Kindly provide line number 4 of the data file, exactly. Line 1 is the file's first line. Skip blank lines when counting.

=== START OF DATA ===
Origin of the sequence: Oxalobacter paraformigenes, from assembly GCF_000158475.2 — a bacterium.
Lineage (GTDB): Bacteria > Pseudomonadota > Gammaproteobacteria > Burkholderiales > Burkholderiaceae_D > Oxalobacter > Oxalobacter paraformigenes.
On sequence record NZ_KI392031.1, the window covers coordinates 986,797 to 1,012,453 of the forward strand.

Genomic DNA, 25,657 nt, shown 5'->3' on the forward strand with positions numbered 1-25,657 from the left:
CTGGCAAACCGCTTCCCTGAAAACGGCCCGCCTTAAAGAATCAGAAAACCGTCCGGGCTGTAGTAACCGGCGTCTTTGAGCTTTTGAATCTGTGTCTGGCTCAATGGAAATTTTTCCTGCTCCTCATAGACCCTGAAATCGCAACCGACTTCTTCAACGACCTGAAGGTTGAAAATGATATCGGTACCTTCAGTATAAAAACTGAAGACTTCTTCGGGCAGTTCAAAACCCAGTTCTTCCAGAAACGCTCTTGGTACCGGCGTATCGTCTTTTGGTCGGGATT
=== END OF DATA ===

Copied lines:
Genomic DNA, 25,657 nt, shown 5'->3' on the forward strand with positions numbered 1-25,657 from the left: